I think everyone agrees that convictions are a good thing. All you have to do is scroll through a Twitter or Facebook feed to see many strong beliefs held by your friends in cyber-world. Some of these convictions are well-intended, but uninformed. I am afraid that many Christians fall into this category.

That’s why I am really appreciating the time I am spending in Fred Zaspel’s biography, Warfield on the Christian Life. A theme running throughout the book is that truth is important to living. Doctrine and life aren’t two separate categories. And so, “For Warfield theology is not merely some added, optional dimension to the Christian life: it is the very stuff of Christian living” (37).

Warfield argues that if you are indifferent to Christian doctrine, then you are indifferent to Christianity. What is a confession of hope without content? “Warfield argues that in this sense Christianity aims first at the mind. In terms of both evangelism and Christian growth Christianity offers first a message, a word from God—that is, doctrine” (39).

And yet, in scanning Facebook or in casual conversation I can see that many strongly held convictions are shaped out of fear, sentimentality, or some other emotional appeal. Sure, emotions are important, but I’m afraid we have wrongly given them the steering wheel. For example, it is easy to see the appeal of reading about themes such as gratitude or even suffering, and that sounds pretty good so far. But these themes can be romanticized to the point where we become lax on discernment and then pay no attention that mysticism is driving the car, I mean book.

The sentimentality in evangelicalism becomes very apparent when you look at the Christian bookstore’s best sellers list or talk to people about their favorite authors. In his book Homespun Gospel, Todd Brennenman reasons, “It is not theologians or seminary professors who are making the most impact on evangelicalism. It is these personable ministers who have cultivated publishing and product empires through their emotional appeals” (3). More and more, I am seeing well-meaning Christians, who attend good churches, unable to discern truth from error in what they are reading because the authors appeal so well to their sentimentality. My first suggestion is that if anything they have written is marketed on wind chimes, you can confidently weed them out to begin with.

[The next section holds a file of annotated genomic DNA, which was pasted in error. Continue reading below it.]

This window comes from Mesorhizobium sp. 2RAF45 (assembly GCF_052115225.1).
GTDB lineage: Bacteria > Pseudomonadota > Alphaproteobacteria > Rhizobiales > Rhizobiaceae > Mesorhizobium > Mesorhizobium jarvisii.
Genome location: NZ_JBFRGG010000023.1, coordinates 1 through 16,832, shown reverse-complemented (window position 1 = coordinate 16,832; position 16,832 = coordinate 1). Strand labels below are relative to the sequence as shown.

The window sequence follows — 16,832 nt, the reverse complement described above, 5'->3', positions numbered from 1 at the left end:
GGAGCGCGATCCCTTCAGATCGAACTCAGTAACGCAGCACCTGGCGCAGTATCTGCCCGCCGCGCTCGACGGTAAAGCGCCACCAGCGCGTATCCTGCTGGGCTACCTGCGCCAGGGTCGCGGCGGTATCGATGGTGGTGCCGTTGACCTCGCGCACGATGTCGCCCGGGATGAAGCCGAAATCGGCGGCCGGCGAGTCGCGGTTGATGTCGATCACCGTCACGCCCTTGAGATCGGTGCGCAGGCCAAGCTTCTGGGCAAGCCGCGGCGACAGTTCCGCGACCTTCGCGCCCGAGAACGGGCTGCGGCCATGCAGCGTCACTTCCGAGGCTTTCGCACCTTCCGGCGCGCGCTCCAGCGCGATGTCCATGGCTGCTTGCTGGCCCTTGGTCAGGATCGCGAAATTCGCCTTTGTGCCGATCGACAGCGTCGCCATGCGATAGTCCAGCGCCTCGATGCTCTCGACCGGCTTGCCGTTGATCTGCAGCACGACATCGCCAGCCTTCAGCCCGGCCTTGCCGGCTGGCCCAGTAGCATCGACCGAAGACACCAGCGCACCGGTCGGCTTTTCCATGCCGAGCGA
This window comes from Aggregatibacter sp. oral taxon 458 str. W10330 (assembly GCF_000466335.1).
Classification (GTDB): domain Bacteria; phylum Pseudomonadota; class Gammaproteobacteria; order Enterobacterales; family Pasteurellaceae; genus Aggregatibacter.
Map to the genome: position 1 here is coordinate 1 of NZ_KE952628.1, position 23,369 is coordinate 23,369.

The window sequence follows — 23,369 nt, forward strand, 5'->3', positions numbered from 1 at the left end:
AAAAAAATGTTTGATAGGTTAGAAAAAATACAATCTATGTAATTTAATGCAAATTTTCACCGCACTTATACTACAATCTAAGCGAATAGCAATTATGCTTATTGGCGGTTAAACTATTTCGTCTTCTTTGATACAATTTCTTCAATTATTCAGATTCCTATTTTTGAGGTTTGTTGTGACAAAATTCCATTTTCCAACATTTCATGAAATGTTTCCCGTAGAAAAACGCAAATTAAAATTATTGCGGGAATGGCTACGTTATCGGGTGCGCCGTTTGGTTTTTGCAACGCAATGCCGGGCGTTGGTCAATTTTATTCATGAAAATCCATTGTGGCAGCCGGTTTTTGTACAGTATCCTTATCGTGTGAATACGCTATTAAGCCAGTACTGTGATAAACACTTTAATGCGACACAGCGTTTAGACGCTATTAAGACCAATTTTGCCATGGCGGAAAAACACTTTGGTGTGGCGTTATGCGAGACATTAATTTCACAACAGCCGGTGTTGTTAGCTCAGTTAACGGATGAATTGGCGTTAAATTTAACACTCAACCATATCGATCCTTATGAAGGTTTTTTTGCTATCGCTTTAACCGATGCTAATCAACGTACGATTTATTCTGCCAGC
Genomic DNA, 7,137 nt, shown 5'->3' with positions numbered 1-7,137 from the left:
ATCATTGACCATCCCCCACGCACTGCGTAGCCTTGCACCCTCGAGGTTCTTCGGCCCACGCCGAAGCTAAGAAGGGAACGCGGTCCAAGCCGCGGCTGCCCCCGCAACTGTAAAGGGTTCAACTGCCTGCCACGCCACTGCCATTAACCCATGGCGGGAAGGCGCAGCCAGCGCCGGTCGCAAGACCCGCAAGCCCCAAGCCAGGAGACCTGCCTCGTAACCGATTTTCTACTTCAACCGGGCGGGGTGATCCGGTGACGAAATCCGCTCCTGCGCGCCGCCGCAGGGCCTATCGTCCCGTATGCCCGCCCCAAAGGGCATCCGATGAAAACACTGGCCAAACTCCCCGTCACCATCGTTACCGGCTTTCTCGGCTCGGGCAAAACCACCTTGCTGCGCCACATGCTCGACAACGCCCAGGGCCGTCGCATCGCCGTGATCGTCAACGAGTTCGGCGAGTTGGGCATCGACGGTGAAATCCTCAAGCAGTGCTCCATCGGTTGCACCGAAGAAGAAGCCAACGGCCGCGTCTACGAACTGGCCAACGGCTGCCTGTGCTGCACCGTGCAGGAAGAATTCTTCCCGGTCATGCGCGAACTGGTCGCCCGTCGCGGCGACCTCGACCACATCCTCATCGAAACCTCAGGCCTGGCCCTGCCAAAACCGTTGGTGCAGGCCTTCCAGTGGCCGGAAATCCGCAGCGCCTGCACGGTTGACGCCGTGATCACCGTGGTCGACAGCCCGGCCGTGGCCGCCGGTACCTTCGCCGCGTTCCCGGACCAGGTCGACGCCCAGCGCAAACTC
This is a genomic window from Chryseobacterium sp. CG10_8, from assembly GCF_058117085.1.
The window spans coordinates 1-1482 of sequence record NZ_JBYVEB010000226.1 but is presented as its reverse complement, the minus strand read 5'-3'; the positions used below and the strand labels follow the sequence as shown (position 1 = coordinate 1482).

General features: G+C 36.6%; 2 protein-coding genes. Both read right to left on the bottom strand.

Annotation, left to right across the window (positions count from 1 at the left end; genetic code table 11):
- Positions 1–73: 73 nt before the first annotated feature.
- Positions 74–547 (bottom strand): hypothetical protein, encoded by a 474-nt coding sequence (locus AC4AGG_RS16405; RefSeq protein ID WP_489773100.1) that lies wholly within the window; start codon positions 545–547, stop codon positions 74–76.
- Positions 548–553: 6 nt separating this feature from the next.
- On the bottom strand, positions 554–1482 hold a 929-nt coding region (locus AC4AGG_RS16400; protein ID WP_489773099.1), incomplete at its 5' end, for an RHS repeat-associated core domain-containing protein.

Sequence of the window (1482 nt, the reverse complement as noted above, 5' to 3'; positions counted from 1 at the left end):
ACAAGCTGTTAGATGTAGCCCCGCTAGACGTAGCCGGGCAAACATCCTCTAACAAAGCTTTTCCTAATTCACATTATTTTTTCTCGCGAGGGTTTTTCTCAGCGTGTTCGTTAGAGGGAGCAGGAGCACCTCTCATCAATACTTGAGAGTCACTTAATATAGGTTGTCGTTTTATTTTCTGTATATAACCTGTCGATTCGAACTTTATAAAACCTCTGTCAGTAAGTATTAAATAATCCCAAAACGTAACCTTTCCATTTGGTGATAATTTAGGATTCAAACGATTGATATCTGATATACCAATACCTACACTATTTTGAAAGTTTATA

This is a real problem. But it isn’t all that new (well, maybe the wind chimes). Warfield implored Christians to put their minds back in the driver’s seat and Zaspel expands upon it so well. “The character of our theology will shape the character of our religion, and any defective view of God’s character will be reflected and in the soul and peace of conscience we are meant to enjoy. If we have no doctrine, we have no Christianity. If we have scanty doctrine, we have scanty Christianity. If we have profoundly informed convictions, we will have a solid and substantial Christianity” (48).

Zaspel exhorts us to be guided by the truth found in God’s word. Let’s hold informed convictions. Proper theology, what God’s word reveals about his person and his work, comes first. Let that drive our talk and shape our emotions. If we let sentimentality drive the car, theology becomes a warped add-on and we find ourselves riding down the wrong path—one littered with wind chimes.

*Originally published on November 20, 2014.